Yet Elizabeth, despite being the first British monarch to have her image and her words beamed instantaneously across the globe, has, by some miracle, succeeded in escaping the usual hyping up of diets, love lives, fashion, and figures - everything that in these celebrity-driven times seems to signify womanhood. This is undoubtedly something of an achievement, and perhaps our one real reason to celebrate the Jubilee is that she has remained remarkably unscathed in the face of rampant sexist scrutiny. She may be the last royal woman who does.

Royal women: The Queen with Catherine, Duchess of Cambridge. Photo: Getty Images

Rhiannon Lucy Cosslett and Holly Baxter are co-founders and editors of online magazine, The Vagenda.

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I can’t follow Marie Kondo's advice – even an empty Wotsits packet “sparks joy” in me

I thought I’d give her loopy, OCD theories a go, but when I held up an empty Wotsits bag I was suffused with so many happy memories of the time we’d spent together that I couldn’t bear to throw it away.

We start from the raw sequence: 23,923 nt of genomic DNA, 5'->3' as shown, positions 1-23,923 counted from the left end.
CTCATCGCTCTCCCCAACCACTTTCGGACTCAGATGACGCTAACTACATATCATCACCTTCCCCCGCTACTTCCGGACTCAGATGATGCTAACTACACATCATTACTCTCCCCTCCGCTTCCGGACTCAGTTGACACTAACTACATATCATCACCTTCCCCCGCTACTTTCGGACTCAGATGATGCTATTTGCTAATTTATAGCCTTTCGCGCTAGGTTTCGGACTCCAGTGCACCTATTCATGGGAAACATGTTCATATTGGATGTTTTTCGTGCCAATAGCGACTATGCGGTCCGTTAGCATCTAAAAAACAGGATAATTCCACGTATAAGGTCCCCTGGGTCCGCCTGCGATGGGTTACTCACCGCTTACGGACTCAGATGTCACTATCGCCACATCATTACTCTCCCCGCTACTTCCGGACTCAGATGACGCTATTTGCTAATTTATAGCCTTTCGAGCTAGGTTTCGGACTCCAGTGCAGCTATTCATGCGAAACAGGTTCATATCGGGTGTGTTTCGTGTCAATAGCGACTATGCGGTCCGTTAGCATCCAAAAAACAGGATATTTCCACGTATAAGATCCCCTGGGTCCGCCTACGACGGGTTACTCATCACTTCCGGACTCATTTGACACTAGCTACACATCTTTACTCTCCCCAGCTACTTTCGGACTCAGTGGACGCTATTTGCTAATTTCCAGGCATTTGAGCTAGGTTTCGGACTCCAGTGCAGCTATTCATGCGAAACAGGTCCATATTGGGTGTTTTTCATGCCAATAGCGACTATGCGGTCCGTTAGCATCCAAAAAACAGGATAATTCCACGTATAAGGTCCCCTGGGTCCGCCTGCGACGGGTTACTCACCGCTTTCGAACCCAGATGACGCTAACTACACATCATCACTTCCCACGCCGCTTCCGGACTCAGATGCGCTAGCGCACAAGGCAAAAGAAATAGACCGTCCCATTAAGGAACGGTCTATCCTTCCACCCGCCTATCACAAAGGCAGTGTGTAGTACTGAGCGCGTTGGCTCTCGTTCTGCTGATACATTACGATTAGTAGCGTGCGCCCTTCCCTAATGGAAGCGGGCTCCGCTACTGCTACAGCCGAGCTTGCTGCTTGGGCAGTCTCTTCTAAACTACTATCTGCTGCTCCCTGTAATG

I have been brooding lately on the Japanese tidying freak Marie Kondo. (I forgot her name so I typed “Japanese tidying freak” into Google, and it was a great help.) The “Japanese” bit is excusable in this context, and explains a bit, as I gather Japan is more on the case with the whole “being tidy” thing than Britain, but still.

Apart from telling us that we need to take an enormous amount of care, to the point where we perform origami when we fold our underpants, which is pretty much where she lost me, she advises us to throw away anything that does not, when you hold it, “spark joy”. Perhaps I have too much joy in my life. I thought I’d give her loopy, OCD theories a go, but when I held up an empty Wotsits bag I was suffused with so many happy memories of the time we’d spent together that I couldn’t bear to throw it away.